“Grumpy Cat” Wins Copyright Infringement Lawsuit
If you spend much time on the internet, you are likely familiar with “Grumpy Cat.” She is the famous feline known for her memes and social media presence, and whose real name is Tardar Sauce. Last week, a California district court decided in favor of Grumpy Cat and her owner, Tabatha Bundesen, in an intellectual property infringement lawsuit against a beverage company with whom they collaborated with in a business deal.
Bundesen, through her company Grumpy Cat Limited, owns several trademark registrations for “GRUMPY CAT” for different products and services, including coffee, tea, clothing, and entertainment services. Further, Grumpy Cat Limited owns the copyright to the “Grumpy Cat” image and many related images.
In 2013, Grumpy Cat Limited entered into a licensing deal with Grenade Beverage to collaborate on a line of iced coffee drinks to be sold in supermarkets. In the agreement, Grenade Beverage was granted a limited license to the intellectual property owned by Grumpy Cat Limited.
That deal quickly fell apart, and Grumpy Cat Limited ultimately filed a lawsuit accusing Grenade of trademark infringement and dilution, copyright infringement, breach of contract, and cybersquatting. The lawsuit alleged that Grenade exceeded the scope of the permission that Grumpy Cat Limited had initially allowed them, with respect to the use of their intellectual property.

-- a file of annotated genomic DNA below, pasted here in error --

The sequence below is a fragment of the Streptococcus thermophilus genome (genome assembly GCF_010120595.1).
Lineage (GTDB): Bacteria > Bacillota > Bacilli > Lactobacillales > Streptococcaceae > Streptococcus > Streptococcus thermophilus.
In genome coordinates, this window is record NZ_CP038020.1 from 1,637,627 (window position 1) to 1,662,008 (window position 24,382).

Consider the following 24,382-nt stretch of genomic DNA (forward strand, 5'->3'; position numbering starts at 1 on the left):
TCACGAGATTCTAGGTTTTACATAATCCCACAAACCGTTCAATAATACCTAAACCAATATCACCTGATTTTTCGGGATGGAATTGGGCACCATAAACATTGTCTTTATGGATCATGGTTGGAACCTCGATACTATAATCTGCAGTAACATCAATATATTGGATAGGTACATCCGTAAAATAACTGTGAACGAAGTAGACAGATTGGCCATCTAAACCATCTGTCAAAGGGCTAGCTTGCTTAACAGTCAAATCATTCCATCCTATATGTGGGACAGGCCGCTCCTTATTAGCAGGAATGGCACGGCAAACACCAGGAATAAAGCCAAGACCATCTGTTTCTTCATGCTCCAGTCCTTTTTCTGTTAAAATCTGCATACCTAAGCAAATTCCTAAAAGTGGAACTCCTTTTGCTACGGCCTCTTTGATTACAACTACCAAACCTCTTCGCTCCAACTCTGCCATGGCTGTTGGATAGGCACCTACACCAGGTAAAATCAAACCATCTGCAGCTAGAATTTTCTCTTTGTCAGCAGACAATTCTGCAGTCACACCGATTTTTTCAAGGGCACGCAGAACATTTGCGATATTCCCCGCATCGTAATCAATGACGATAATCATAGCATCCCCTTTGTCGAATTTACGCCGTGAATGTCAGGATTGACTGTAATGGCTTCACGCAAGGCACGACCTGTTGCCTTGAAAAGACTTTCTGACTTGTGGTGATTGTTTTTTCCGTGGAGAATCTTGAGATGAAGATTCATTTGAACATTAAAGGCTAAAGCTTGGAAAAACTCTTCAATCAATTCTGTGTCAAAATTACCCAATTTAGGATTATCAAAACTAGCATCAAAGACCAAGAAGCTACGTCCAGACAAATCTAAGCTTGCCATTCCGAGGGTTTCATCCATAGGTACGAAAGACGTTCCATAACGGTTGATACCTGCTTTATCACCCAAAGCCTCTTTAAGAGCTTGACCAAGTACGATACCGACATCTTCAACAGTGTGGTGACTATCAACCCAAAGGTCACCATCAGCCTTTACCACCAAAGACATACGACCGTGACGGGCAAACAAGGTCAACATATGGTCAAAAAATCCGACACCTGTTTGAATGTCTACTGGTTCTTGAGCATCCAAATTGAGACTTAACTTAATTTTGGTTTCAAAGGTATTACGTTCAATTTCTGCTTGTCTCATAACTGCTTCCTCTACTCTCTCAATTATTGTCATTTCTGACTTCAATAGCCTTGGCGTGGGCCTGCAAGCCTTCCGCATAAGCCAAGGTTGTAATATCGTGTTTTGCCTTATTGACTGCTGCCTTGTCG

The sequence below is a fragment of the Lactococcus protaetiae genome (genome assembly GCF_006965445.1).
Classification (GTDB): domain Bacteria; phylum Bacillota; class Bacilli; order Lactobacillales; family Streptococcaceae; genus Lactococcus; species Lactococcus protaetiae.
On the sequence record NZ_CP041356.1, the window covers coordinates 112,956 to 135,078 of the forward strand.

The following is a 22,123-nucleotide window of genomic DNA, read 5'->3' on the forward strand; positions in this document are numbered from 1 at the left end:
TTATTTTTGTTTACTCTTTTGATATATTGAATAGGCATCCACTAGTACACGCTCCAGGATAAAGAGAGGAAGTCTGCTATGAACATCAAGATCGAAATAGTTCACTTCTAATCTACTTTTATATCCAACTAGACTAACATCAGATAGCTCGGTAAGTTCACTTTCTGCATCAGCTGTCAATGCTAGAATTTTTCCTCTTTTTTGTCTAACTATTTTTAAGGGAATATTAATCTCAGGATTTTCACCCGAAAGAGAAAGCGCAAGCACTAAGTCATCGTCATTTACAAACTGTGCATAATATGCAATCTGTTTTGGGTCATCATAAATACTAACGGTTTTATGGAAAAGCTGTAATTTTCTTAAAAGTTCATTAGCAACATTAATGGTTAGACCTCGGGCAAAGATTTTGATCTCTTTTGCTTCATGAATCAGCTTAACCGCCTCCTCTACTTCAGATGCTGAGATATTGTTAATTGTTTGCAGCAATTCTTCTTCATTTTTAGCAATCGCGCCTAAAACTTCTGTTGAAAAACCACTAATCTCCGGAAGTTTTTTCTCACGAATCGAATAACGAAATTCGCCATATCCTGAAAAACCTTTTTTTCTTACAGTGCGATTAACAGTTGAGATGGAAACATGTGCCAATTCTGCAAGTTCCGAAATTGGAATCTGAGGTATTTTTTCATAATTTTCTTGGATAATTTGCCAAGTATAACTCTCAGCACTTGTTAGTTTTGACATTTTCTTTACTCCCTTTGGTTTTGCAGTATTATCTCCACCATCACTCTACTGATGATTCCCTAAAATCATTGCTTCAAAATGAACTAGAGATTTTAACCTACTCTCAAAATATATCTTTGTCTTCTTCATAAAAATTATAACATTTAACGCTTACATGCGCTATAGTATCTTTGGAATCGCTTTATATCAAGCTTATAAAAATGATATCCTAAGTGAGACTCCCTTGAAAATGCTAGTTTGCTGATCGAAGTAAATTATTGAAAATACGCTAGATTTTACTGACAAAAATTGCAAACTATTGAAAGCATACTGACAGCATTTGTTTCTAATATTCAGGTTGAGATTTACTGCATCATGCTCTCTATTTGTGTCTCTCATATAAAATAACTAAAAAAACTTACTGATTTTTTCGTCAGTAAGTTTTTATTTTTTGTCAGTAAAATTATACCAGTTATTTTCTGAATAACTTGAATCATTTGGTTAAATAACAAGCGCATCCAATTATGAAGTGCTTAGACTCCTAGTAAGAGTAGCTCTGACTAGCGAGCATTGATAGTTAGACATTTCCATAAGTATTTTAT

When you create a work that is protectable by copyright, the law gives you certain exclusive rights to that work. These rights include:
- the right to reproduce the copyrighted work;
- the right to prepare derivative works based upon the work;
- the right to distribute copies of the work to the public;
- the right to perform the copyrighted work publicly; and
- the right to display the copyrighted work publicly.
As the owner of a copyright, you are in charge of who may share in these exclusive rights, and you can exercise control over the extent of any license or use of the work by another party. You have the ability to prevent others from using your copyright in a way that would violate or infringe these rights. You also have the ability to permit others to share in some or all of these rights.
Here, Grumpy Cat and her owners were willing to grant a limited license for Grenade Beverage to use their copyright and trademarks in very specific ways, as spelled out in their agreement. The lawsuit alleges that Grenade had exceeded the scope of this license, and should be sanctioned accordingly. The jury agreed, and the court granted Grumpy Cat an award of $710,000 in damages for the copyright and trademark infringement resulting from Grenade Beverage’s misuse of the brand and the associated intellectual property.
This case shows the importance of carefully detailing the scope of intellectual property rights in agreements such as the licensing agreements at issue in that case. While Grenade Beverage was given a limited license to use the protected name and likeness owned by Grumpy Cat, their actual use ventured outside of what was agreed upon by the parties. When entering into agreements like the one at issue here, it is necessary to carefully spell out what rights are being granted with respect to the intellectual property that is involved.
It is crucial to decide how you want your protected material to be used and conveyed to others, and to what extent you are willing to let others use it. You must balance your desire to monetize and exploit your brand against protecting its reputation and goodwill.